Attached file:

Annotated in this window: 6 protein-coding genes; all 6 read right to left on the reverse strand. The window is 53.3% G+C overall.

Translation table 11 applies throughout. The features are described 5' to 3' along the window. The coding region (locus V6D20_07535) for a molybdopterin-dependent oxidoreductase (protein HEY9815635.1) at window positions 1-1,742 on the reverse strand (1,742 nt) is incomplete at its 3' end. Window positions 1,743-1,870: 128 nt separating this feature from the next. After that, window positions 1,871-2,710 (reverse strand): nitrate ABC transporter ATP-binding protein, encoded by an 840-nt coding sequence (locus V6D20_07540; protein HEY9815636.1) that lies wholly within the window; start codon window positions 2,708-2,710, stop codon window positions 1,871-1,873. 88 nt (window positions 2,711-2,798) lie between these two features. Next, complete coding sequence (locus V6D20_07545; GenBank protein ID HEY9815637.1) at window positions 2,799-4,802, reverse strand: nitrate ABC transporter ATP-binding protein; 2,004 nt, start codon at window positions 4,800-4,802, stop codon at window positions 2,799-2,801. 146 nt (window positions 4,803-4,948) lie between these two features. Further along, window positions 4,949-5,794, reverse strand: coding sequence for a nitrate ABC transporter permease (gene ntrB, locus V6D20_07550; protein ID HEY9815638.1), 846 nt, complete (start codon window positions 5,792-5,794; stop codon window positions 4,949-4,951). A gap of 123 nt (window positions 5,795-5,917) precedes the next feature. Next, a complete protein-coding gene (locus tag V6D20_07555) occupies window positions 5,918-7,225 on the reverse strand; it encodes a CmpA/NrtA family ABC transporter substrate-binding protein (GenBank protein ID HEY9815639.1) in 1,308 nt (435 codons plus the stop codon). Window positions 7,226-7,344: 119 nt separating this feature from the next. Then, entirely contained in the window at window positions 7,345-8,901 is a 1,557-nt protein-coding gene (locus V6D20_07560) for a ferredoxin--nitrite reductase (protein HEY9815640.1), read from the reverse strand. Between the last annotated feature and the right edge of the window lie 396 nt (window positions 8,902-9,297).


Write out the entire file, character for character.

Annotated in this window: 6 protein-coding genes; all 6 read right to left on the reverse strand. The window is 53.3% G+C overall.

Translation table 11 applies throughout. The features are described 5' to 3' along the window. The coding region (locus V6D20_07535) for a molybdopterin-dependent oxidoreductase (protein HEY9815635.1) at window positions 1-1,742 on the reverse strand (1,742 nt) is incomplete at its 3' end. Window positions 1,743-1,870: 128 nt separating this feature from the next. After that, window positions 1,871-2,710 (reverse strand): nitrate ABC transporter ATP-binding protein, encoded by an 840-nt coding sequence (locus V6D20_07540; protein HEY9815636.1) that lies wholly within the window; start codon window positions 2,708-2,710, stop codon window positions 1,871-1,873. 88 nt (window positions 2,711-2,798) lie between these two features. Next, complete coding sequence (locus V6D20_07545; GenBank protein ID HEY9815637.1) at window positions 2,799-4,802, reverse strand: nitrate ABC transporter ATP-binding protein; 2,004 nt, start codon at window positions 4,800-4,802, stop codon at window positions 2,799-2,801. 146 nt (window positions 4,803-4,948) lie between these two features. Further along, window positions 4,949-5,794, reverse strand: coding sequence for a nitrate ABC transporter permease (gene ntrB, locus V6D20_07550; protein ID HEY9815638.1), 846 nt, complete (start codon window positions 5,792-5,794; stop codon window positions 4,949-4,951). A gap of 123 nt (window positions 5,795-5,917) precedes the next feature. Next, a complete protein-coding gene (locus tag V6D20_07555) occupies window positions 5,918-7,225 on the reverse strand; it encodes a CmpA/NrtA family ABC transporter substrate-binding protein (GenBank protein ID HEY9815639.1) in 1,308 nt (435 codons plus the stop codon). Window positions 7,226-7,344: 119 nt separating this feature from the next. Then, entirely contained in the window at window positions 7,345-8,901 is a 1,557-nt protein-coding gene (locus V6D20_07560) for a ferredoxin--nitrite reductase (protein HEY9815640.1), read from the reverse strand. Between the last annotated feature and the right edge of the window lie 396 nt (window positions 8,902-9,297).